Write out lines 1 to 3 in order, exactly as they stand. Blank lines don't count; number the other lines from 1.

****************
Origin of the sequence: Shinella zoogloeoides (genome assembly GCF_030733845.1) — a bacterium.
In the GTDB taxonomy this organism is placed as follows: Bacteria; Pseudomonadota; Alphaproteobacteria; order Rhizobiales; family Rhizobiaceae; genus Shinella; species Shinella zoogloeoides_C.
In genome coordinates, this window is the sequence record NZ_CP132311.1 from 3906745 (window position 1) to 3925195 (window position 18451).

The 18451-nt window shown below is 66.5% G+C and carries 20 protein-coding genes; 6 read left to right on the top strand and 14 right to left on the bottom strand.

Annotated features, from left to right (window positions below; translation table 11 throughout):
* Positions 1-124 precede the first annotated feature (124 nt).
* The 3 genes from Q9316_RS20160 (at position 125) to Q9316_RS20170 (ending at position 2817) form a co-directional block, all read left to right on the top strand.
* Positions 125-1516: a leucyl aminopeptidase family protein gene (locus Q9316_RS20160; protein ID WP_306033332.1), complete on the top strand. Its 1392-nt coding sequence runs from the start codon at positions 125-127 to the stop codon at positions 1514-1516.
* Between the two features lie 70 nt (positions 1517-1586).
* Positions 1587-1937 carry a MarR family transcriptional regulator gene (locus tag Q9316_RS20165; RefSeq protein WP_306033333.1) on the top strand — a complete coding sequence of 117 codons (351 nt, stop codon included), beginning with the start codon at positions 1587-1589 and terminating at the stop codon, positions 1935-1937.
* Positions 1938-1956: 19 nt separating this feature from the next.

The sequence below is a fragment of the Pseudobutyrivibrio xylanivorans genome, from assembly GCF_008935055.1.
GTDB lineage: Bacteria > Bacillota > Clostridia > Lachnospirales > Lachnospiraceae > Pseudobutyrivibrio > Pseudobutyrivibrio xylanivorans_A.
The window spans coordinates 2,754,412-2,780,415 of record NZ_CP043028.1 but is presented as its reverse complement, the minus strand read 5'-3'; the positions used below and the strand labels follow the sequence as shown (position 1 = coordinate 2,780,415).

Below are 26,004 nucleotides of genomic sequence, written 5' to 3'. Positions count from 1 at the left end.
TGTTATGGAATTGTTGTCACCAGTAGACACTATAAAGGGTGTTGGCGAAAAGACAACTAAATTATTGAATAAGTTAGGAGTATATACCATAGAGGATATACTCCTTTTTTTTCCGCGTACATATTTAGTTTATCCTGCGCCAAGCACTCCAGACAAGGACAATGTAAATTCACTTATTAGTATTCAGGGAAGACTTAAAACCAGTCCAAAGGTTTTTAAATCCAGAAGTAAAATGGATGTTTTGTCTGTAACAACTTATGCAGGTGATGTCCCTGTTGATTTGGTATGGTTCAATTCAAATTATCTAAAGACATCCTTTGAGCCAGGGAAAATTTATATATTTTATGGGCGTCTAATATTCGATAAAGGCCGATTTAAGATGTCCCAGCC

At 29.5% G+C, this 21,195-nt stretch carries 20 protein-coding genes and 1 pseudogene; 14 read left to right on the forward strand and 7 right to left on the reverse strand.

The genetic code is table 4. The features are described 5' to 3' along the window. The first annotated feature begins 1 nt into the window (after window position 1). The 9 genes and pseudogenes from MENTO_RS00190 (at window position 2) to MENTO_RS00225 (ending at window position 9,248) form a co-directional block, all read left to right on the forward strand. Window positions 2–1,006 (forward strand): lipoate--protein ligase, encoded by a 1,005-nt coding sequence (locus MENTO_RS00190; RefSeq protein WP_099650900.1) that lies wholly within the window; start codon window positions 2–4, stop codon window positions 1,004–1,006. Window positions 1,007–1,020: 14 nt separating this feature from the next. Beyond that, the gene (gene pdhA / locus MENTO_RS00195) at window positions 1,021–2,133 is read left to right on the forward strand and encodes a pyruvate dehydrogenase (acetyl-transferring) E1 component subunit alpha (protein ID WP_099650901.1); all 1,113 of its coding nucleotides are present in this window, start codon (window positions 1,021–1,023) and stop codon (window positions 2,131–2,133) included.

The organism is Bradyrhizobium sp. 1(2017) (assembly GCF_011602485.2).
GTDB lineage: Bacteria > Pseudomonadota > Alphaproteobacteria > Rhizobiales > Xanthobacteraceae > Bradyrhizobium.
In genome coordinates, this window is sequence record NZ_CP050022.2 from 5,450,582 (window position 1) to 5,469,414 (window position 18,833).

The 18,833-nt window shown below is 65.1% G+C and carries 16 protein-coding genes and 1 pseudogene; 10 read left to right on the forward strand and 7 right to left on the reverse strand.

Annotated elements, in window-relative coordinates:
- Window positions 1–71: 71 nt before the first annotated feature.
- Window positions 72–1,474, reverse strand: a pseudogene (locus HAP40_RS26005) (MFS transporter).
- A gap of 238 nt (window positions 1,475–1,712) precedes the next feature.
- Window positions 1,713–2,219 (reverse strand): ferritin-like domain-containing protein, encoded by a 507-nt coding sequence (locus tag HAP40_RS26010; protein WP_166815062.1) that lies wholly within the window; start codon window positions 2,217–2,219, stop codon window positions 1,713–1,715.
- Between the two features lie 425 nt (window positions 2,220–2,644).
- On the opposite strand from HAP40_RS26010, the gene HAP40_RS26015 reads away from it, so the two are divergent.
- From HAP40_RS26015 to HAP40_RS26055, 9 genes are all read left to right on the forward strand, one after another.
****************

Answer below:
Origin of the sequence: Shinella zoogloeoides (genome assembly GCF_030733845.1) — a bacterium.
In the GTDB taxonomy this organism is placed as follows: Bacteria; Pseudomonadota; Alphaproteobacteria; order Rhizobiales; family Rhizobiaceae; genus Shinella; species Shinella zoogloeoides_C.
In genome coordinates, this window is the sequence record NZ_CP132311.1 from 3906745 (window position 1) to 3925195 (window position 18451).